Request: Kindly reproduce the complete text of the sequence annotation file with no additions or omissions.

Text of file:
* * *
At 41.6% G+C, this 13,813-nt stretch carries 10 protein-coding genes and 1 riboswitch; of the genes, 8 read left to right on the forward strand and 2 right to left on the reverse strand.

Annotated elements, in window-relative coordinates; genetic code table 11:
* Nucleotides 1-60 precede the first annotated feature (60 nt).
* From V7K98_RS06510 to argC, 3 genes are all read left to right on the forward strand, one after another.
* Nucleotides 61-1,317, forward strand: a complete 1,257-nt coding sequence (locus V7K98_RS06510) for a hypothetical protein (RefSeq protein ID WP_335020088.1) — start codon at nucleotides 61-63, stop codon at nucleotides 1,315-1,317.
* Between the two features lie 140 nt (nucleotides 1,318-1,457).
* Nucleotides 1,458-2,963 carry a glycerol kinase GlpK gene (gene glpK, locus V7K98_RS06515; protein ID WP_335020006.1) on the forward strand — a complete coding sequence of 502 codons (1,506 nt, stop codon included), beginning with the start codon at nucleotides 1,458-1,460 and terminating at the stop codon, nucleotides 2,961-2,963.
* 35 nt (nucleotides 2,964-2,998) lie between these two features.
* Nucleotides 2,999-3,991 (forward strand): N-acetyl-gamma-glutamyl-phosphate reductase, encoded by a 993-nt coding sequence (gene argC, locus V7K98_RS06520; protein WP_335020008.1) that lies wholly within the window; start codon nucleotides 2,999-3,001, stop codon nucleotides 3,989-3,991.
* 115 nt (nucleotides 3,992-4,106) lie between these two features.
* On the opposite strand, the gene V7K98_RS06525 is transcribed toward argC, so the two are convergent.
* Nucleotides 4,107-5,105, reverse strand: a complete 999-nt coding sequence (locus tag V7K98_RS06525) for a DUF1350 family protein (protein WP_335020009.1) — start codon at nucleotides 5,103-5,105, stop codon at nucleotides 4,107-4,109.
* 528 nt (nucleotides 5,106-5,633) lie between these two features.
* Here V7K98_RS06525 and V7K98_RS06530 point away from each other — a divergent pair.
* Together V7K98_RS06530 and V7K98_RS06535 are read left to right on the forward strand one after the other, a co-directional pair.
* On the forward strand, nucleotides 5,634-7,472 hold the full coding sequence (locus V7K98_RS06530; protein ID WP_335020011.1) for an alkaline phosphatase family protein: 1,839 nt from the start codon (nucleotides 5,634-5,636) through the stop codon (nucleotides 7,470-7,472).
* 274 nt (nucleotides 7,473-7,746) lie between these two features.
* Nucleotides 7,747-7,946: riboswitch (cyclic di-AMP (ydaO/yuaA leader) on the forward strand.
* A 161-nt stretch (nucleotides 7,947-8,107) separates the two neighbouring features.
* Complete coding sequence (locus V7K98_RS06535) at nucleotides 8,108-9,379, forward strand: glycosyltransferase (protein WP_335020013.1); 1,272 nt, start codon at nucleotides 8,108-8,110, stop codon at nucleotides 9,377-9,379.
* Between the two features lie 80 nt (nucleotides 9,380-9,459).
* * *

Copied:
At 41.6% G+C, this 13,813-nt stretch carries 10 protein-coding genes and 1 riboswitch; of the genes, 8 read left to right on the forward strand and 2 right to left on the reverse strand.

Annotated elements, in window-relative coordinates; genetic code table 11:
* Nucleotides 1-60 precede the first annotated feature (60 nt).
* From V7K98_RS06510 to argC, 3 genes are all read left to right on the forward strand, one after another.
* Nucleotides 61-1,317, forward strand: a complete 1,257-nt coding sequence (locus V7K98_RS06510) for a hypothetical protein (RefSeq protein ID WP_335020088.1) — start codon at nucleotides 61-63, stop codon at nucleotides 1,315-1,317.
* Between the two features lie 140 nt (nucleotides 1,318-1,457).
* Nucleotides 1,458-2,963 carry a glycerol kinase GlpK gene (gene glpK, locus V7K98_RS06515; protein ID WP_335020006.1) on the forward strand — a complete coding sequence of 502 codons (1,506 nt, stop codon included), beginning with the start codon at nucleotides 1,458-1,460 and terminating at the stop codon, nucleotides 2,961-2,963.
* 35 nt (nucleotides 2,964-2,998) lie between these two features.
* Nucleotides 2,999-3,991 (forward strand): N-acetyl-gamma-glutamyl-phosphate reductase, encoded by a 993-nt coding sequence (gene argC, locus V7K98_RS06520; protein WP_335020008.1) that lies wholly within the window; start codon nucleotides 2,999-3,001, stop codon nucleotides 3,989-3,991.
* 115 nt (nucleotides 3,992-4,106) lie between these two features.
* On the opposite strand, the gene V7K98_RS06525 is transcribed toward argC, so the two are convergent.
* Nucleotides 4,107-5,105, reverse strand: a complete 999-nt coding sequence (locus tag V7K98_RS06525) for a DUF1350 family protein (protein WP_335020009.1) — start codon at nucleotides 5,103-5,105, stop codon at nucleotides 4,107-4,109.
* 528 nt (nucleotides 5,106-5,633) lie between these two features.
* Here V7K98_RS06525 and V7K98_RS06530 point away from each other — a divergent pair.
* Together V7K98_RS06530 and V7K98_RS06535 are read left to right on the forward strand one after the other, a co-directional pair.
* On the forward strand, nucleotides 5,634-7,472 hold the full coding sequence (locus V7K98_RS06530; protein ID WP_335020011.1) for an alkaline phosphatase family protein: 1,839 nt from the start codon (nucleotides 5,634-5,636) through the stop codon (nucleotides 7,470-7,472).
* 274 nt (nucleotides 7,473-7,746) lie between these two features.
* Nucleotides 7,747-7,946: riboswitch (cyclic di-AMP (ydaO/yuaA leader) on the forward strand.
* A 161-nt stretch (nucleotides 7,947-8,107) separates the two neighbouring features.
* Complete coding sequence (locus V7K98_RS06535) at nucleotides 8,108-9,379, forward strand: glycosyltransferase (protein WP_335020013.1); 1,272 nt, start codon at nucleotides 8,108-8,110, stop codon at nucleotides 9,377-9,379.
* Between the two features lie 80 nt (nucleotides 9,380-9,459).